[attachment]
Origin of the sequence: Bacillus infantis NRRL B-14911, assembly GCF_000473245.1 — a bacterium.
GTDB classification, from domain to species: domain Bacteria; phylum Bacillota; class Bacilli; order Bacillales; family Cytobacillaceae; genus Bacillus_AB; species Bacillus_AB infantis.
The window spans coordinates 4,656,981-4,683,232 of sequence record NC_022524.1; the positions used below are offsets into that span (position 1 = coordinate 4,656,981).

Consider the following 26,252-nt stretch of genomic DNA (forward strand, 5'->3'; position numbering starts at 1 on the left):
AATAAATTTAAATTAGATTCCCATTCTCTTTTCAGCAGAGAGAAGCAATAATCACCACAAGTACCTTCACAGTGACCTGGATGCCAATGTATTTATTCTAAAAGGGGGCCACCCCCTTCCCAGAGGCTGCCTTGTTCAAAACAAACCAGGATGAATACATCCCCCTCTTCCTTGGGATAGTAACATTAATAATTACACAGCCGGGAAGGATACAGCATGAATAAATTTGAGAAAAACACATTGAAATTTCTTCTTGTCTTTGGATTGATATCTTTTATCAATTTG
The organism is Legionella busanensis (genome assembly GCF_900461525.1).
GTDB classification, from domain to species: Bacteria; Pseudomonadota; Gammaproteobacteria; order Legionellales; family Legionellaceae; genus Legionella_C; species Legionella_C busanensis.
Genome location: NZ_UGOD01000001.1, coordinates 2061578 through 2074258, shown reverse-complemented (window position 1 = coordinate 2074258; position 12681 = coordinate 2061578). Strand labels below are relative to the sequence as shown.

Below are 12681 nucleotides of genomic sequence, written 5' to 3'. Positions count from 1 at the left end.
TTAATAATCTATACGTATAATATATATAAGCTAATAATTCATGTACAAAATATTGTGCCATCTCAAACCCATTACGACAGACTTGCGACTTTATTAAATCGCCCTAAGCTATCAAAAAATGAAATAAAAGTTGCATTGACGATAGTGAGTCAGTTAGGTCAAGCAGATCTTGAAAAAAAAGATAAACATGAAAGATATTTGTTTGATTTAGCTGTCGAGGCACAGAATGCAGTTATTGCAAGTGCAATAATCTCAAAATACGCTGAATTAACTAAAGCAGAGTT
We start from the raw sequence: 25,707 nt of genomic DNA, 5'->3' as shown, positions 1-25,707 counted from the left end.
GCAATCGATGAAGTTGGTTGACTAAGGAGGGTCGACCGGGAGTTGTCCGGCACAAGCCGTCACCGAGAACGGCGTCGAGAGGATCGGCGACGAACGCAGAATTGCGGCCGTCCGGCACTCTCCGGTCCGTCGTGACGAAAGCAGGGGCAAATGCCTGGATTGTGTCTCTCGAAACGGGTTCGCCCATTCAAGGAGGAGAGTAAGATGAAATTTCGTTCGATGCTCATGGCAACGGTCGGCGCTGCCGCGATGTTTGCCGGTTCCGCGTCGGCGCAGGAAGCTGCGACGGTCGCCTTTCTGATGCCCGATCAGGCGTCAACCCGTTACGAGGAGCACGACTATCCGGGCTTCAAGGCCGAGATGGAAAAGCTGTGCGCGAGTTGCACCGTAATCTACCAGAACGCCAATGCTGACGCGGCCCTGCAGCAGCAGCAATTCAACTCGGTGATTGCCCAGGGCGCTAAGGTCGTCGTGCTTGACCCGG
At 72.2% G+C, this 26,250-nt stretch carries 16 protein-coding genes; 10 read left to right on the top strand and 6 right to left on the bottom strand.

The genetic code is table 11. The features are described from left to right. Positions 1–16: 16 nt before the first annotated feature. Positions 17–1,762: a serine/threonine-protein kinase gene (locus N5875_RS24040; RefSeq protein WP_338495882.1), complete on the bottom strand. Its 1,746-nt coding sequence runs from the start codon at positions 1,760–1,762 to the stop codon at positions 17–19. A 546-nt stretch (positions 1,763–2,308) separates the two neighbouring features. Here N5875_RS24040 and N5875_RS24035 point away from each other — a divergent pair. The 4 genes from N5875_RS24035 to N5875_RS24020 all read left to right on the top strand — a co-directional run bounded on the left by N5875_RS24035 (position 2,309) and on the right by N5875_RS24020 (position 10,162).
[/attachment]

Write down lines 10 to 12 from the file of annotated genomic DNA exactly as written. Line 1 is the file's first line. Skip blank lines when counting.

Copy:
TTAATAATCTATACGTATAATATATATAAGCTAATAATTCATGTACAAAATATTGTGCCATCTCAAACCCATTACGACAGACTTGCGACTTTATTAAATCGCCCTAAGCTATCAAAAAATGAAATAAAAGTTGCATTGACGATAGTGAGTCAGTTAGGTCAAGCAGATCTTGAAAAAAAAGATAAACATGAAAGATATTTGTTTGATTTAGCTGTCGAGGCACAGAATGCAGTTATTGCAAGTGCAATAATCTCAAAATACGCTGAATTAACTAAAGCAGAGTT
We start from the raw sequence: 25,707 nt of genomic DNA, 5'->3' as shown, positions 1-25,707 counted from the left end.
GCAATCGATGAAGTTGGTTGACTAAGGAGGGTCGACCGGGAGTTGTCCGGCACAAGCCGTCACCGAGAACGGCGTCGAGAGGATCGGCGACGAACGCAGAATTGCGGCCGTCCGGCACTCTCCGGTCCGTCGTGACGAAAGCAGGGGCAAATGCCTGGATTGTGTCTCTCGAAACGGGTTCGCCCATTCAAGGAGGAGAGTAAGATGAAATTTCGTTCGATGCTCATGGCAACGGTCGGCGCTGCCGCGATGTTTGCCGGTTCCGCGTCGGCGCAGGAAGCTGCGACGGTCGCCTTTCTGATGCCCGATCAGGCGTCAACCCGTTACGAGGAGCACGACTATCCGGGCTTCAAGGCCGAGATGGAAAAGCTGTGCGCGAGTTGCACCGTAATCTACCAGAACGCCAATGCTGACGCGGCCCTGCAGCAGCAGCAATTCAACTCGGTGATTGCCCAGGGCGCTAAGGTCGTCGTGCTTGACCCGG